Note: to understand this post, you don’t need to know anything about chess; I’ll explain everything necessary right here.
One of the best ways for a chess beginner to improve is to study king and pawn endgames, and one of the best ways to do that is to play a game with only kings and pawns. Just remove all the rest of the pieces, and have at it.
Unfortunately, while Chess with just kings and pawns is not trivial, as you improve you will eventually outgrow it, because between two good chess players, the game is very likely to end in a draw.
As I mentioned in an earlier post, my son Adam likes to design games, and he designed this very clever variant of the King and Pawn endgame that eliminates the possibility of a draw.
Set up the pieces as above, with four pawns plus a King for both White and Black.
The players alternate moves, starting with White.
The pawns move as in chess: one square forward, or optionally two squares forward if they haven’t moved yet, and they capture a piece one square ahead of them diagonally.
Pawns may still capture en passant as in Chess, which means the following. If an enemy pawn moves two squares forward, and one of your pawns could have captured it if it had only moved one square forward, you may capture that pawn as if it had only moved one square forward, but only if you do so with your pawn on the turn immediately after the enemy pawn moves.
The Kings can only move one square up or down, or left or right; they cannot move diagonally. (Such limited versions of Kings are sometimes called “Dukes;” hence the title of this post.)
You win the game immediately if you capture the opponent’s King, or if one of your pawns reaches the other side of the board.
You must always move; if you cannot make a legal move, you lose the game. (This is different from Chess, where stalemate is a draw.)
You may not make a move which recreates a position that has previously occurred during the game. (This is also different from Chess, but such a rule exists in Shogi, the Japanese version of Chess.)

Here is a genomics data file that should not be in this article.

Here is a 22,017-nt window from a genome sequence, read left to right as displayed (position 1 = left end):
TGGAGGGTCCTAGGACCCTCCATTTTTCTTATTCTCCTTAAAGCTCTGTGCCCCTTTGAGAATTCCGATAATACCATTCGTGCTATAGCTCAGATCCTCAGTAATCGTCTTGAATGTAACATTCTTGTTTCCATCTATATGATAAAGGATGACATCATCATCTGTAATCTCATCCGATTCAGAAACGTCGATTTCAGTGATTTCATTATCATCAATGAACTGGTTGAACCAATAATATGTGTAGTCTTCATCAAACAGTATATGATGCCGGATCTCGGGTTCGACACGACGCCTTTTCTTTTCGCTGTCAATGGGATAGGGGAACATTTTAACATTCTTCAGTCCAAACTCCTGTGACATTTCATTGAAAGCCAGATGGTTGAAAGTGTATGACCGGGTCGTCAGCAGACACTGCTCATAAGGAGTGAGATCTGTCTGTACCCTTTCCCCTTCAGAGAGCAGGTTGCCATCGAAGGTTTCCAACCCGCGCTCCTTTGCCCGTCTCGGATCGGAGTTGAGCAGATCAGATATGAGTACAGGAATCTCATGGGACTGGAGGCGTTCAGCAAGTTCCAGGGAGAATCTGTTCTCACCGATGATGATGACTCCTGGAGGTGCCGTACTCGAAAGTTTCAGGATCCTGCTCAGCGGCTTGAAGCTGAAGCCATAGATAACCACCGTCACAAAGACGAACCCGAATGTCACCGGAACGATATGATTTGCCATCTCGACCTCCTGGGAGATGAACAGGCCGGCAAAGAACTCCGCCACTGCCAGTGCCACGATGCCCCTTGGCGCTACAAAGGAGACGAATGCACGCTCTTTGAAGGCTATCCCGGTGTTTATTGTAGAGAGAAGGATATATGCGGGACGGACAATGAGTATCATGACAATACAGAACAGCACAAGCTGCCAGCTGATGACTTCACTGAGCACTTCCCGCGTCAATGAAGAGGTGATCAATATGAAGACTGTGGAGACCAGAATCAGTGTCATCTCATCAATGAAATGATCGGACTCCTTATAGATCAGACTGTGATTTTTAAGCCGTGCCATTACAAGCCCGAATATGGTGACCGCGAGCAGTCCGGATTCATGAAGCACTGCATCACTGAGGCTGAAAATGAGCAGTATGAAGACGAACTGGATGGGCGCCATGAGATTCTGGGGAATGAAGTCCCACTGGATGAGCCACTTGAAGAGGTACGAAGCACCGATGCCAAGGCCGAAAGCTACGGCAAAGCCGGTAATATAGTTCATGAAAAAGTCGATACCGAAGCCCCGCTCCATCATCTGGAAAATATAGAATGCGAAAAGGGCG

That’s all the rules. In this game, draws are impossible, even if only two Kings remain on the board. For example, imagine that the White King is on a1, and the Black King is on b2. If White is to move, he loses, because he must move to a2 or b1, when Black can capture his King. But if Black is to move, he must retreat to the north-east, when White will follow him, until Black eventually reaches h8 and has no more retreat.
So arranging that your opponent is to move if the two Kings are placed on squares of the same color (if there are no pawn moves) is the key to victory. This concept, known as the “opposition,” is also very important in ordinary Chess King and pawn endgames, which is why skill at chess will translate into skill in this variant, and why improving your play at this variant will improve your Chess. Of course, the pawns are there, and they complicate things enormously!
Naturally, one can consider other starting positions, with different numbers of pawns.
This game can be analyzed using the methods of Combinatorial Game Theory (CGT). Noam Elkies, the Harvard mathematician, has written a superb article on the application of CGT to ordinary chess endgames, but it required great cleverness for him to find positions for which CGT could be applied; with this variant, the application of CGT should be much easier.